And thus the hunt began. As was common in their community, relatives were informed to find the right match for Diya. Her parents, Rajan and Kavita, gave relatives a brief of what they hoped for in a son-in-law, each time emphasising how gentle and delicate Diya is, and to find a match suitably. And thus begun the long excruciating calls from distant relatives who thought they had the right boy for Diya. Many potentials were discussed, from Doctors, to Engineers, to Investment Bankers. Boys staying in London, New York, Sydney, Cape Town etc. But not seemed right to Diya's father, for he could not fathom sending his little girl so far away. He hoped that a loving, caring and sensible match could be found in Chennai itself.

One day, while out for a meeting with an advertising firm for a campaign for his company, Rajan was introduced to a young, bright, energetic young man named Atul. As Atul presented the planned ad campaign to everyone, he radiated confidence and brilliance. After the meeting, as he was personally introduced to Rajan as the brains behind the campaign by the head of the advertising agency. As Rajan heard the young man's credentials and his achievements at such a young age, he was considerably impressed. As the whole team proceeded for lunch, Rajan got a chance to speak to Atul alone. He asked Atul about his family, background, career plans and somewhat discreetly, his marital status.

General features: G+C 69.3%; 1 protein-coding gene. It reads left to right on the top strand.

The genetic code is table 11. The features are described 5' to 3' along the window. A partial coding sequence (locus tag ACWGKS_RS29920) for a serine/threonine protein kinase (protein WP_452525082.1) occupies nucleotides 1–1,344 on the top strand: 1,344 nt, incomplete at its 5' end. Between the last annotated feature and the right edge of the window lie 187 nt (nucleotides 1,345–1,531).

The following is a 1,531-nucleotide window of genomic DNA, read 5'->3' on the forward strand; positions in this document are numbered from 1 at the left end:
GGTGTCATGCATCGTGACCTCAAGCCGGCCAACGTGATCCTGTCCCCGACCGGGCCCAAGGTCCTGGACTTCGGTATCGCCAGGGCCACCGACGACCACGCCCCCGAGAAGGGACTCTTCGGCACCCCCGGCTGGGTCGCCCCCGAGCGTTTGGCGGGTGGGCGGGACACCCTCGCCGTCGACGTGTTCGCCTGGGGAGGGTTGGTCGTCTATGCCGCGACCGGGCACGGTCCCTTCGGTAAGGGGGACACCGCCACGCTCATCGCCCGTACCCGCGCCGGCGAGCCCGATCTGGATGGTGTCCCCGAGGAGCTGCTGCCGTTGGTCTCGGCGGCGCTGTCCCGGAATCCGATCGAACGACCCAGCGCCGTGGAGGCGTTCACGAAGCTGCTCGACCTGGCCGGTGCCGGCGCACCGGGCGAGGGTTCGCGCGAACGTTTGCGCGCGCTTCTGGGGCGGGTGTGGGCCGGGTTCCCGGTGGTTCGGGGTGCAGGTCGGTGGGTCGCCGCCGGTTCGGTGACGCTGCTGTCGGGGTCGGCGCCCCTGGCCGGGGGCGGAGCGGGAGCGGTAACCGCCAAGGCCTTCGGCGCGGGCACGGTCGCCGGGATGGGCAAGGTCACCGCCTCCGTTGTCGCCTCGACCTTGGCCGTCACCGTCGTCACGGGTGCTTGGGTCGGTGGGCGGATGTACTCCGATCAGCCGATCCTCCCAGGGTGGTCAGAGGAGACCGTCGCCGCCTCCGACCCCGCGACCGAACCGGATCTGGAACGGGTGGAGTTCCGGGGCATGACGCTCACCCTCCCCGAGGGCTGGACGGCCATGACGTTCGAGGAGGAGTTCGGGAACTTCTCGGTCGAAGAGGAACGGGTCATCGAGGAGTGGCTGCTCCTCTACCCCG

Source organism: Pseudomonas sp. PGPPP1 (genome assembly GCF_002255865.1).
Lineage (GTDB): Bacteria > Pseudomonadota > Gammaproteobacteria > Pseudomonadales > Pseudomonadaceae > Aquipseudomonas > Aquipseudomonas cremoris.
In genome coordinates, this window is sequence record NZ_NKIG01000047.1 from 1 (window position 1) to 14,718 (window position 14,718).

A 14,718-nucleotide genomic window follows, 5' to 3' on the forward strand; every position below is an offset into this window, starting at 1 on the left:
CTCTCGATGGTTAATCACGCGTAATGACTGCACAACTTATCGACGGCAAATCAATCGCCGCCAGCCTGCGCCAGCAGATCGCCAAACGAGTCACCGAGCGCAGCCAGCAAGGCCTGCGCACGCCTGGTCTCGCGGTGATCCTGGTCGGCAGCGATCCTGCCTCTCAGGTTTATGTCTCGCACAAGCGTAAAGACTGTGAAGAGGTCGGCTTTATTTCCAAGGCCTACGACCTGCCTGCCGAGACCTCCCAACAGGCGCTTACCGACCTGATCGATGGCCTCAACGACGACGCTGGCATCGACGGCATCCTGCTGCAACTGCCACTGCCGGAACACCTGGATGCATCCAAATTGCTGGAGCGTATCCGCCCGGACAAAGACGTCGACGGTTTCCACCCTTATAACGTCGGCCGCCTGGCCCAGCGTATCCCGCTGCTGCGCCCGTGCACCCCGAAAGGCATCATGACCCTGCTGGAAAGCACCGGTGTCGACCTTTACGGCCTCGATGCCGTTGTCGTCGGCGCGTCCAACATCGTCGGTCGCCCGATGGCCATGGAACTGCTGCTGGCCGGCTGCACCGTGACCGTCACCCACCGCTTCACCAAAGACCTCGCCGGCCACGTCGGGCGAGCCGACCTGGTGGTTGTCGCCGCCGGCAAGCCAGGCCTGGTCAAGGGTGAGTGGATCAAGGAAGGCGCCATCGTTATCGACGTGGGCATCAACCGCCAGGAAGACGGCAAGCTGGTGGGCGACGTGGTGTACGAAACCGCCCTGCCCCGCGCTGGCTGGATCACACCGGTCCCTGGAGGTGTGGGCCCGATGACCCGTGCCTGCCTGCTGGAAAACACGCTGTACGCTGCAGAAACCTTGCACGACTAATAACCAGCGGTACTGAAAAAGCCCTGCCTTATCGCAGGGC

As he drove home that evening, Rajan could not help but smile to himself. He was happy to have come across a young man who was in his mind a perfect match for Diya. And his manners assured Rajan that he could in no way hurt or harm his daughter. He reached home and spoke his mind to Kavita, who was also overjoyed at her husband's description. Only one that had crossed both the parent's minds, one that was somewhat minor to them, but would create a furore in their family. Atul was a Punjabi boy, while Diya and her family were devout Iyers. There was no way that the elders of the family would agree to such a match. But they were sure, that if Diya agree to the match, they would take talks forward with Atul and his family. The first thing was to check with their little girl, without whose consent, they were unwilling to take any steps in this case.